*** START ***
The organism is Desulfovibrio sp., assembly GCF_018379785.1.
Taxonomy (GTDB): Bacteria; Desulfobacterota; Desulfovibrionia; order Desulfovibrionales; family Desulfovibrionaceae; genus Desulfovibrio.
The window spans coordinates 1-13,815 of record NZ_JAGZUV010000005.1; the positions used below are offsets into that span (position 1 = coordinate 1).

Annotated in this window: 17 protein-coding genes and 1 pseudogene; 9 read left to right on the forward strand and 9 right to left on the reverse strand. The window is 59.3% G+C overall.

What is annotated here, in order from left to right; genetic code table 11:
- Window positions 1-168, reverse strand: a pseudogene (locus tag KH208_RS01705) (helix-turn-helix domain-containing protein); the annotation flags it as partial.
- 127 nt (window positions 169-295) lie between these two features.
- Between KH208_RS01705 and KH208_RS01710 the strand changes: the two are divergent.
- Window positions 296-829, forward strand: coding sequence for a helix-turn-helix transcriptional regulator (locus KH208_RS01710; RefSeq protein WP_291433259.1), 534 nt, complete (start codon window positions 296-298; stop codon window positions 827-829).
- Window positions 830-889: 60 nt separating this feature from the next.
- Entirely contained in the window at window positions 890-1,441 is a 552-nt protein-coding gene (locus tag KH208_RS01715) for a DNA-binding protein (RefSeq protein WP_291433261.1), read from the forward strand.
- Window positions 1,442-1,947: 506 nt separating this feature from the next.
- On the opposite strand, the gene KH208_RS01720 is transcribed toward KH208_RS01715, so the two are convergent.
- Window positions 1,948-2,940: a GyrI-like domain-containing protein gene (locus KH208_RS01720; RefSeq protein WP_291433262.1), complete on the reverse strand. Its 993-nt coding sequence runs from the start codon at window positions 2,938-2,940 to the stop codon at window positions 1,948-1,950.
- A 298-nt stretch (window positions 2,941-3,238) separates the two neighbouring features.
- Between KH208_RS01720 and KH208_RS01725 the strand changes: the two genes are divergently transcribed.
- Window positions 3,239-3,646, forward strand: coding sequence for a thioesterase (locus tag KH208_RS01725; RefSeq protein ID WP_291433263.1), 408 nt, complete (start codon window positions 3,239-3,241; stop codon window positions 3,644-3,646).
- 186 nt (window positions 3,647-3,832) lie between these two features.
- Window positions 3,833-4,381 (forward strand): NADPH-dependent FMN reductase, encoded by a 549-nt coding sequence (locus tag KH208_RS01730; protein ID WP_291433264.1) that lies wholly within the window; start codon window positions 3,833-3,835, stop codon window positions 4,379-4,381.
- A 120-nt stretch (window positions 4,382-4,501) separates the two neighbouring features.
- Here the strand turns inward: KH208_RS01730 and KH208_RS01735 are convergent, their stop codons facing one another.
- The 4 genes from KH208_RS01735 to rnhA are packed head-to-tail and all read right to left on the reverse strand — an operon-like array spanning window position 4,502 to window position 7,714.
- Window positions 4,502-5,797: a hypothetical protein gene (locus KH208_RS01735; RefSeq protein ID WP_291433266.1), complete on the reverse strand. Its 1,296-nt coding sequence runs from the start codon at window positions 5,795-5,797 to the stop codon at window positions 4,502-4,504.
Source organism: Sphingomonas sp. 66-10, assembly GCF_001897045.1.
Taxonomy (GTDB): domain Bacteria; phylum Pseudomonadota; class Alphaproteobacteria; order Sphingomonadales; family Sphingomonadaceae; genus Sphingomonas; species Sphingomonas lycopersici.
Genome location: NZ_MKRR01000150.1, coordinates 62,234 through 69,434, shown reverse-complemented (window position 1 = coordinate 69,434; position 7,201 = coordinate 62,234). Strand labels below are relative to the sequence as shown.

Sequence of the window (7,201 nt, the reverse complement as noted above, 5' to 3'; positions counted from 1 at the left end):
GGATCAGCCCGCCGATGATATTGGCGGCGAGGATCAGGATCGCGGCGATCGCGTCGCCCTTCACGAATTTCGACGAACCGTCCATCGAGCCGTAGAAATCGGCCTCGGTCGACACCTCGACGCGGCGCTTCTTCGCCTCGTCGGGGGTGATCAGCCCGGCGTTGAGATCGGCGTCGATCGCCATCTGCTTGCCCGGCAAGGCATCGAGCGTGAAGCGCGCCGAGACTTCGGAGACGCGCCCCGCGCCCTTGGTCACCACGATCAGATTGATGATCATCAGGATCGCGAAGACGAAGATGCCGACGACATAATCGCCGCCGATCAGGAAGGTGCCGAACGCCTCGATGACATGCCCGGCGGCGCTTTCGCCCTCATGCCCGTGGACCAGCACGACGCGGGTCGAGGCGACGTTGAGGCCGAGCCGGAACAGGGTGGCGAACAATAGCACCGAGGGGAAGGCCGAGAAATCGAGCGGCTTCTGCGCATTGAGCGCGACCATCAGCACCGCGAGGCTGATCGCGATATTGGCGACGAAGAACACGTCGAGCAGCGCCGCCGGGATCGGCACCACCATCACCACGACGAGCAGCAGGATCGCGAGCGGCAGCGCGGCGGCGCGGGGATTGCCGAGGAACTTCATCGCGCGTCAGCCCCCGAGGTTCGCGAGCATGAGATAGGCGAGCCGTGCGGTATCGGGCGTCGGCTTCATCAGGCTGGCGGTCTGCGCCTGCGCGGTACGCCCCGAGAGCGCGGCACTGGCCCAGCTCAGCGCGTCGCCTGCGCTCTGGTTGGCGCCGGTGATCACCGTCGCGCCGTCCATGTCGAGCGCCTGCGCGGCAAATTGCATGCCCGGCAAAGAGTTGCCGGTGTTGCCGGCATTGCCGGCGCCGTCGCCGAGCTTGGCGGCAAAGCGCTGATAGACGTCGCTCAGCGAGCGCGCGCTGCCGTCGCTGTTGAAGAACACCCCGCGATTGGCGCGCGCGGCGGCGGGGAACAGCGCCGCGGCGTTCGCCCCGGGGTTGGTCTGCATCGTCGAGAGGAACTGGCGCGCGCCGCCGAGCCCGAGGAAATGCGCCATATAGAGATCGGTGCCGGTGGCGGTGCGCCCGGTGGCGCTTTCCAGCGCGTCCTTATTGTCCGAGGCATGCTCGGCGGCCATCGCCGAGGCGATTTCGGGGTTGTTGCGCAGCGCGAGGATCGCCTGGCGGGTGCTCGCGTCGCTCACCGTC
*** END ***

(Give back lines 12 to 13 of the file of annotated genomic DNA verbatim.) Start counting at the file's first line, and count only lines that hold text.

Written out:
- Window positions 1,442-1,947: 506 nt separating this feature from the next.
- On the opposite strand, the gene KH208_RS01720 is transcribed toward KH208_RS01715, so the two are convergent.